While the history of introducing new species into new habitats is peppered with mistakes, there have also been successes.

And biologists have found ways to revive threatened species. In recent decades, for example, scientists have brought the black-footed ferret back from just seven individuals to 4,800 new ferrets.

"Our results indicate that populations of the black-footed ferret have the potential to rebound very quickly under favorable conditions, even after persisting at low levels for many years," says biologist Martin Grenier of the Wyoming Fish and Game Department. 

Scientists in the new extinction study also warn that humans could be among the threatened species because in the aftermath of past mass extinctions, the ecosystem took hundreds of thousands to millions of years to rediversify. "If it is allowed to continue, life would take many millions of years to recover and our species itself would likely disappear early on," wrote the lead author, Gerardo Ceballos.

This study, follows another recent study published in the journal Science which concluded that the current species extinction rates are 10 to 100 times faster than previous estimates. 

You've read  of  free articles. Subscribe to continue.

Dear Reader,

About a year ago, I happened upon this statement about the Monitor in the Harvard Business Review – under the charming heading of “do things that don’t interest you”:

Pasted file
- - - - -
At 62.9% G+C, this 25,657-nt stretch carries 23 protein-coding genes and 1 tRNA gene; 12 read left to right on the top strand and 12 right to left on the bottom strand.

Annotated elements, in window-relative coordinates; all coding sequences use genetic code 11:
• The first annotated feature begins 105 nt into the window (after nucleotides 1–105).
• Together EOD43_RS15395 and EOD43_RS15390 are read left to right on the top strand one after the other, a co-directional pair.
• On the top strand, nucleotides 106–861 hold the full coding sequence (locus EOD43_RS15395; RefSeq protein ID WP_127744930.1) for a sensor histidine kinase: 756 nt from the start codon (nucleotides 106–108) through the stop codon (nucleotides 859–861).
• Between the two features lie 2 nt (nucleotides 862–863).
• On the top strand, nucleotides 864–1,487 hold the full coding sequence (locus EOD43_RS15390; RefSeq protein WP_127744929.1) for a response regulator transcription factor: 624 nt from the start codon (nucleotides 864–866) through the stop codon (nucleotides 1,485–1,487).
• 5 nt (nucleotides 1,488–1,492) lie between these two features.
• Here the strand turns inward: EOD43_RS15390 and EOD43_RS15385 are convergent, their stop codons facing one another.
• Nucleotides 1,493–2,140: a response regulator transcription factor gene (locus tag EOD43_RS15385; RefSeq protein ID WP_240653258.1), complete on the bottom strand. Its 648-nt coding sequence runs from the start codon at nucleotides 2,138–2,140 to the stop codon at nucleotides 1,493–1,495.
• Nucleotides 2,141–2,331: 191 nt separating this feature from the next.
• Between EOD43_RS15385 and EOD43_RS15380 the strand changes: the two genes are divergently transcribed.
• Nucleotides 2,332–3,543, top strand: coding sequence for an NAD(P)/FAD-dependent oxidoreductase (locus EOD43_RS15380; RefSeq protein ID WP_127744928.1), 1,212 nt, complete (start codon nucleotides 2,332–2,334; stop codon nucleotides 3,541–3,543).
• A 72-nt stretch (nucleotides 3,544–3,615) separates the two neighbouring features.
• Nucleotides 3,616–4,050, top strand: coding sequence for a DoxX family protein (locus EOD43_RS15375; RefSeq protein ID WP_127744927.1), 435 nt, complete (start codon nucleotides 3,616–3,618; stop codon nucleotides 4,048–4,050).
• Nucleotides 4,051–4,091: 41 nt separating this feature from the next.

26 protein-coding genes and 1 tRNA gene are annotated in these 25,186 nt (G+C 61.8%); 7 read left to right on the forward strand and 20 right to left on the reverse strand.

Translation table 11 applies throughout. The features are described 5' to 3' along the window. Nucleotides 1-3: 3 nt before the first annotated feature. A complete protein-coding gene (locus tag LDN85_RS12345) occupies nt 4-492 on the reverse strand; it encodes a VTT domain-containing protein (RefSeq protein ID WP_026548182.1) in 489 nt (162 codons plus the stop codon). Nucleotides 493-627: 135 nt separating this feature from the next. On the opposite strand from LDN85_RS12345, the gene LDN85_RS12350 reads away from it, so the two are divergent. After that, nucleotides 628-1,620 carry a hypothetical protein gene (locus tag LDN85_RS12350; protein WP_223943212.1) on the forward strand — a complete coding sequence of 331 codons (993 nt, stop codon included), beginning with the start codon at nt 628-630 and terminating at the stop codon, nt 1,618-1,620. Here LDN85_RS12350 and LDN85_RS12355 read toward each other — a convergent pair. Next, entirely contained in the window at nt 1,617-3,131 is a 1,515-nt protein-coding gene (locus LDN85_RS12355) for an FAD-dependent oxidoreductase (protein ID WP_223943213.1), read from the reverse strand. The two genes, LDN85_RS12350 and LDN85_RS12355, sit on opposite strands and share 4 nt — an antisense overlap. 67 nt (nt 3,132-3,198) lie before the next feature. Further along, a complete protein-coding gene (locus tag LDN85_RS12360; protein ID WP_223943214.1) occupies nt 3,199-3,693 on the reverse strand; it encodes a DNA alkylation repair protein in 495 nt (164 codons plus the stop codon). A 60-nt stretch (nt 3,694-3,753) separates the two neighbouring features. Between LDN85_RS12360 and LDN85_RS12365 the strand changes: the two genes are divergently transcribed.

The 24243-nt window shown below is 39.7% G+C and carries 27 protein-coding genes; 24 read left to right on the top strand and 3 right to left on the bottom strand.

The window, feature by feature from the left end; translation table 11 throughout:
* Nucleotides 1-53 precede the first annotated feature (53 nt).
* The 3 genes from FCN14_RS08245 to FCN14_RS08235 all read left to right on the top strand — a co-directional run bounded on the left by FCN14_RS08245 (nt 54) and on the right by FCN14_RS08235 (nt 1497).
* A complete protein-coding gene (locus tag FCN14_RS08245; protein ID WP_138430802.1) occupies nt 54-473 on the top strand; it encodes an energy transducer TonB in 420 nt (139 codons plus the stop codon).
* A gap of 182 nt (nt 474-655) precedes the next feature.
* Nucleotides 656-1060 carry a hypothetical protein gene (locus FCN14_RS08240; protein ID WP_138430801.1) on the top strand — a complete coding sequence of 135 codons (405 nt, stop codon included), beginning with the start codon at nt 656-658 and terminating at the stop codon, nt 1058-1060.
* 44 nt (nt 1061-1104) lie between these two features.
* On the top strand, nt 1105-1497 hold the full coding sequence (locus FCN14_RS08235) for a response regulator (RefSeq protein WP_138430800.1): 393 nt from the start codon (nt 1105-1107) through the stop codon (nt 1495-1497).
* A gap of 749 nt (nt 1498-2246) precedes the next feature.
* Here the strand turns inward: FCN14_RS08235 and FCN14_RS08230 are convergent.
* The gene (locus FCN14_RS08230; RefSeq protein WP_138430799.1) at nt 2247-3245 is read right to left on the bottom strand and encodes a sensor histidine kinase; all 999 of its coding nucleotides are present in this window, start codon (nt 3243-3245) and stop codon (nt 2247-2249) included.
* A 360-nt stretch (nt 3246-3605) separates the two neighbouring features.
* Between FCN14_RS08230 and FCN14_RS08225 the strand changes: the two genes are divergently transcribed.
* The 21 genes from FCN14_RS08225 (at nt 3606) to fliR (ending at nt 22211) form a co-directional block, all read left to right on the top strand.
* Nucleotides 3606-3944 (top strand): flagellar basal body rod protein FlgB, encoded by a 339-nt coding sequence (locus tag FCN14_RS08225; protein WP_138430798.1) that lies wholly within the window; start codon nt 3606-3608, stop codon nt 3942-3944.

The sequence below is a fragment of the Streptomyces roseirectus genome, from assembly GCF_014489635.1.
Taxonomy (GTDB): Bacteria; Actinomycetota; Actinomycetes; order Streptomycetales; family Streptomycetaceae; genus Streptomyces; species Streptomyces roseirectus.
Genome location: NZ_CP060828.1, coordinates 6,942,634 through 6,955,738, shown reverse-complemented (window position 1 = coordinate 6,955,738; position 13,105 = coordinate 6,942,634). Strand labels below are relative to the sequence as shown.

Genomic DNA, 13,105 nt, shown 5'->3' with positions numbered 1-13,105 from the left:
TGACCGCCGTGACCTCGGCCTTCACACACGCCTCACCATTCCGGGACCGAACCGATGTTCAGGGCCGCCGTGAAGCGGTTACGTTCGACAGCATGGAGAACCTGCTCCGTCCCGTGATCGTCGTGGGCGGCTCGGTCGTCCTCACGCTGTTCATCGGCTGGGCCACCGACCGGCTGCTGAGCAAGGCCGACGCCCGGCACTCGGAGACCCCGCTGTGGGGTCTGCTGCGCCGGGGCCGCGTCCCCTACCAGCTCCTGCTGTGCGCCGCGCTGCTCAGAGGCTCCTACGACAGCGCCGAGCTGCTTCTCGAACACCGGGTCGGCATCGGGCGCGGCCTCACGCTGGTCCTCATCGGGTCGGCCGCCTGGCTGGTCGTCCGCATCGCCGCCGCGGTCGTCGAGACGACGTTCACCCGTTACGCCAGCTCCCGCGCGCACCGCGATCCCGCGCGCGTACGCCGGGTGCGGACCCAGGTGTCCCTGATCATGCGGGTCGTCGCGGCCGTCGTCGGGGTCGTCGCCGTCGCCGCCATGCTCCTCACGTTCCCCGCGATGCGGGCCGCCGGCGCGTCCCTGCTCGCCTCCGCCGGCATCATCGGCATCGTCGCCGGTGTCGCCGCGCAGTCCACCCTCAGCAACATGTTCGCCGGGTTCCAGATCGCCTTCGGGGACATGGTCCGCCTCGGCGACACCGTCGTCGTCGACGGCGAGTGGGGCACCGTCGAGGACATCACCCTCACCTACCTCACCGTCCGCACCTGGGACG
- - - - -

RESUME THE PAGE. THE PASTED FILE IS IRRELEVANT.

“Many things that end up” being meaningful, writes social scientist Joseph Grenny, “have come from conference workshops, articles, or online videos that began as a chore and ended with an insight. My work in Kenya, for example, was heavily influenced by a Christian Science Monitor article I had forced myself to read 10 years earlier. Sometimes, we call things ‘boring’ simply because they lie outside the box we are currently in.”

If you were to come up with a punchline to a joke about the Monitor, that would probably be it. We’re seen as being global, fair, insightful, and perhaps a bit too earnest. We’re the bran muffin of journalism.

But you know what? We change lives. And I’m going to argue that we change lives precisely because we force open that too-small box that most human beings think they live in.

The Monitor is a peculiar little publication that’s hard for the world to figure out. We’re run by a church, but we’re not only for church members and we’re not about converting people. We’re known as being fair even as the world becomes as polarized as at any time since the newspaper’s founding in 1908.

We have a mission beyond circulation, we want to bridge divides. We’re about kicking down the door of thought everywhere and saying, “You are bigger and more capable than you realize. And we can prove it.”

If you’re looking for bran muffin journalism, you can subscribe to the Monitor for $15. You’ll get the Monitor Weekly magazine, the Monitor Daily email, and unlimited access to